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90s Hitmen: The Divine Ponytail, Roberto Baggio

From the magic to the misfortune and several unforgettable chapters in between, the tale of Roberto Baggio is one that football will relive for decades to come.

It’s difficult to pinpoint the defining image of what proved an unforgettable career, as Baggio’s brilliance illuminated Italian football’s biggest clubs, with more than a fair share of drama sprinkled between his moments of genius.

The latest instalment of our 90s Hitmen series recalls the story of Il Divin Codino, a footballer who became one of his nation’s greatest talents and one of the defining players of the decade.

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Baggio’s story in the sport – one both captivating and complex – was almost over before it had began, an anterior cruciate ligament and meniscus injury raising realistic fears that the teenager would not play again.

Baggio has risen to prominence at hometown side Caldogno before a move to join Vicenza’s youth ranks, his prolific exploits in the club’s youth side seeing the precociously talented youngster make his senior debut at just 15.

His breakthrough came during a 1984/85 campaign in which he scored 14 goals across all competitions, performances which resulted in predictable interest from further up Italy’s footballing pyramid.

Fiorentina secured the signing of Baggio for a fee of £1.5m ahead of fierce rivals Juventus, a remarkable fee for a teenager whose experience consisted of just one full season of third-tier football.

Disaster soon struck as the forward’s horrific knee injury came just two days after the deal with La Viola was agreed, but Fiorentina retained their commitment to the deal despite career concerns.

It was a show of faith that would prove vindicated.

Baggio’s battle down a long road of rehabilitation included fleeting appearances before a second serious knee injury, though his initial return included a majestic first league goal which contributed to saving Fiorentina from relegation and a wonderful free-kick to secure a point against Diego Maradona and Napoli.

The goal was a glimpse of what was to come as Baggio exploded on the Serie A stage, establishing himself as one of the most exciting players in the division in Fiorentina’s purple-shirted colours.

He scored 43 goals across his final two seasons in Florence, his last seeing Lorenzo Righetti’s side reach the UEFA Cup final, only to suffer an agonising defeat to domestic rivals Juventus.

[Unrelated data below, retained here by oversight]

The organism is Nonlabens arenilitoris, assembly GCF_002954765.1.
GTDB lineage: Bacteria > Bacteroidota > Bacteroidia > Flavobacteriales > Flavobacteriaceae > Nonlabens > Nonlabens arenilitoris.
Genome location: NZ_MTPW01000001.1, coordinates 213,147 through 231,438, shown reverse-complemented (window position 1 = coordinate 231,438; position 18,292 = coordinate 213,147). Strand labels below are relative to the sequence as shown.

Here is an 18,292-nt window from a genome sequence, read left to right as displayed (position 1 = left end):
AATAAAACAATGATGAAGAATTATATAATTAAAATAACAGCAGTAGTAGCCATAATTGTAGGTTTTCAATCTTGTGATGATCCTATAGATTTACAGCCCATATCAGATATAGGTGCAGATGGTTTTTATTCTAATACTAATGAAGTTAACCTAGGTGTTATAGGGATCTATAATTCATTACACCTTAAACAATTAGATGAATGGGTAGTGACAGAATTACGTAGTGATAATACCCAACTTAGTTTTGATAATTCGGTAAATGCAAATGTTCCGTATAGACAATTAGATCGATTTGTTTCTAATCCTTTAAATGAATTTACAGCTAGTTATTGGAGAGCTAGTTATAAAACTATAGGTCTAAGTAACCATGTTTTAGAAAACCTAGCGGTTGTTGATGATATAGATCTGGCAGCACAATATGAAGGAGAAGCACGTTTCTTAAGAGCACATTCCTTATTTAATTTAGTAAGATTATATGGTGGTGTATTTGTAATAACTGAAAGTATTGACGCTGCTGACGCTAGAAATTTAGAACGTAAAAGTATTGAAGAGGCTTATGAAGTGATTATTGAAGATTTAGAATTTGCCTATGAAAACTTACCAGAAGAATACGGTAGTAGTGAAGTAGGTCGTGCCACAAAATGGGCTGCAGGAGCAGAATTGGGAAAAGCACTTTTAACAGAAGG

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The second leg saw riots break out following a goalless draw that saw the Turin side crowned winners, though the scenes were nothing in comparison to what would follow in Florence over the following days.

Just two days after defeat to Juventus, it was confirmed that Baggio would be sold to their conquerors in a world-record deal.

The streets of the city erupted in rage at a betrayal from both the club’s hierarchy and player, with president Flavio Pontello forced to take refuge from outraged fans in the club’s Stadio Artemio Franchi home.

Fiorentina’s financial situation had forced their hand as the club accepted Baggio’s record-breaking Turin transfer, but it was a deal the fanbase furiously failed to accept.

Having seen the pony-tailed trequartista win hearts after an initial show of faith, Baggio’s betrayal was a dagger to the heart of the Fiorentina fans and a stormy chapter of a rivalry that dated back decades with Juventus.

After featuring for Italy at a home World Cup in 1990 – including scoring a sensational goal against Czechoslovakia – an adaptation period followed his move north, though he scored 27 goals in all competitions despite a disappointing debut season in which Juventus finished seventh.

It had not been all plain sailing however, a fixture against his former side saw Baggio refuse to take a penalty with Luigi De Agostini instead missing from the spot as Juventus lost 1-0.

The forward’s decision to pick up a Fiorentina scarf hurled at him from the home support upon his substitution did little to endear him to a Juventus support showing reluctance to accept him.

Football fans can often be fickle in nature however, and it took little time for the Bianconeri to be won over by Baggio’s artistic elegance.

The following seasons were the pinnacle of Baggio’s balletic brilliance, with the star flourishing in a role of freedom behind the Juventus forward line.

He scored 20+ goals in each of his first four seasons in Turin, including a prolific run as Juventus won the UEFA Cup during the 1992/93 season.

Baggio scored three goals across the two-legged semi-final win over Paris Saint-Germain, before netting twice more as Borussia Dortmund were thrashed 6-1 on aggregate in the final.